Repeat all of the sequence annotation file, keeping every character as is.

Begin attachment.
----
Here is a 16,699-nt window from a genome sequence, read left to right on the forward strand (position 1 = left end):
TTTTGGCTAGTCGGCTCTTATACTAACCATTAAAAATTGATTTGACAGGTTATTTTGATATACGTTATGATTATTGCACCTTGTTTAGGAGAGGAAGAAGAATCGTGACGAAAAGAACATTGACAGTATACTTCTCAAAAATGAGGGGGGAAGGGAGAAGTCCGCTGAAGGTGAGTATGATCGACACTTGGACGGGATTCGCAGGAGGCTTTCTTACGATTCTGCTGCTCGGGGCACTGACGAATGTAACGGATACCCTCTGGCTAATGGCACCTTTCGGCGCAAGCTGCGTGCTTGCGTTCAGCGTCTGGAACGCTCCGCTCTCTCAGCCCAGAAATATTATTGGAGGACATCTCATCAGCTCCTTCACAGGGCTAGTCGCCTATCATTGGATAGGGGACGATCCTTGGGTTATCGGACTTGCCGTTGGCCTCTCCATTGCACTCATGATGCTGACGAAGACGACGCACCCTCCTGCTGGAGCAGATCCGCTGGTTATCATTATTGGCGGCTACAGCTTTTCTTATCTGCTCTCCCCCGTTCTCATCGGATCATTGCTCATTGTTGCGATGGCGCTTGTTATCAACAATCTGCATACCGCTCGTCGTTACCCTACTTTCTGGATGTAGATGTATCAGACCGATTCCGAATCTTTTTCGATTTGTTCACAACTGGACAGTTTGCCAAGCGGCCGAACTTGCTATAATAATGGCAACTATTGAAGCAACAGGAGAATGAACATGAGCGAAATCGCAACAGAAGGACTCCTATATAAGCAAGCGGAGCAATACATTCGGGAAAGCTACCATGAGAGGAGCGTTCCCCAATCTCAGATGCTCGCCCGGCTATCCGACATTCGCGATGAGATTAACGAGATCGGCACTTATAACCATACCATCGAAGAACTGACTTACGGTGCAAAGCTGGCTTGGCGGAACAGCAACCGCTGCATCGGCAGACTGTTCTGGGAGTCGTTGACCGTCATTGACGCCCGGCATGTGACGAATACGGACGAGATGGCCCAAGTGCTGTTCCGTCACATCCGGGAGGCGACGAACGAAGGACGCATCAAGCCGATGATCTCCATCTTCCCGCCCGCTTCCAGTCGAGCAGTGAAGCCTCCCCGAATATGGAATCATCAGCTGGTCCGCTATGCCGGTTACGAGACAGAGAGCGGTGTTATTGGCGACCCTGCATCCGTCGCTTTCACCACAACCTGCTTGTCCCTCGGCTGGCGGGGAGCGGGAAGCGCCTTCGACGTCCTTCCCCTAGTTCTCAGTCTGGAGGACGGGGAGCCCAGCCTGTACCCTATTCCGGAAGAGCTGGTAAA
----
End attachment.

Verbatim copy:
Here is a 16,699-nt window from a genome sequence, read left to right on the forward strand (position 1 = left end):
TTTTGGCTAGTCGGCTCTTATACTAACCATTAAAAATTGATTTGACAGGTTATTTTGATATACGTTATGATTATTGCACCTTGTTTAGGAGAGGAAGAAGAATCGTGACGAAAAGAACATTGACAGTATACTTCTCAAAAATGAGGGGGGAAGGGAGAAGTCCGCTGAAGGTGAGTATGATCGACACTTGGACGGGATTCGCAGGAGGCTTTCTTACGATTCTGCTGCTCGGGGCACTGACGAATGTAACGGATACCCTCTGGCTAATGGCACCTTTCGGCGCAAGCTGCGTGCTTGCGTTCAGCGTCTGGAACGCTCCGCTCTCTCAGCCCAGAAATATTATTGGAGGACATCTCATCAGCTCCTTCACAGGGCTAGTCGCCTATCATTGGATAGGGGACGATCCTTGGGTTATCGGACTTGCCGTTGGCCTCTCCATTGCACTCATGATGCTGACGAAGACGACGCACCCTCCTGCTGGAGCAGATCCGCTGGTTATCATTATTGGCGGCTACAGCTTTTCTTATCTGCTCTCCCCCGTTCTCATCGGATCATTGCTCATTGTTGCGATGGCGCTTGTTATCAACAATCTGCATACCGCTCGTCGTTACCCTACTTTCTGGATGTAGATGTATCAGACCGATTCCGAATCTTTTTCGATTTGTTCACAACTGGACAGTTTGCCAAGCGGCCGAACTTGCTATAATAATGGCAACTATTGAAGCAACAGGAGAATGAACATGAGCGAAATCGCAACAGAAGGACTCCTATATAAGCAAGCGGAGCAATACATTCGGGAAAGCTACCATGAGAGGAGCGTTCCCCAATCTCAGATGCTCGCCCGGCTATCCGACATTCGCGATGAGATTAACGAGATCGGCACTTATAACCATACCATCGAAGAACTGACTTACGGTGCAAAGCTGGCTTGGCGGAACAGCAACCGCTGCATCGGCAGACTGTTCTGGGAGTCGTTGACCGTCATTGACGCCCGGCATGTGACGAATACGGACGAGATGGCCCAAGTGCTGTTCCGTCACATCCGGGAGGCGACGAACGAAGGACGCATCAAGCCGATGATCTCCATCTTCCCGCCCGCTTCCAGTCGAGCAGTGAAGCCTCCCCGAATATGGAATCATCAGCTGGTCCGCTATGCCGGTTACGAGACAGAGAGCGGTGTTATTGGCGACCCTGCATCCGTCGCTTTCACCACAACCTGCTTGTCCCTCGGCTGGCGGGGAGCGGGAAGCGCCTTCGACGTCCTTCCCCTAGTTCTCAGTCTGGAGGACGGGGAGCCCAGCCTGTACCCTATTCCGGAAGAGCTGGTAAA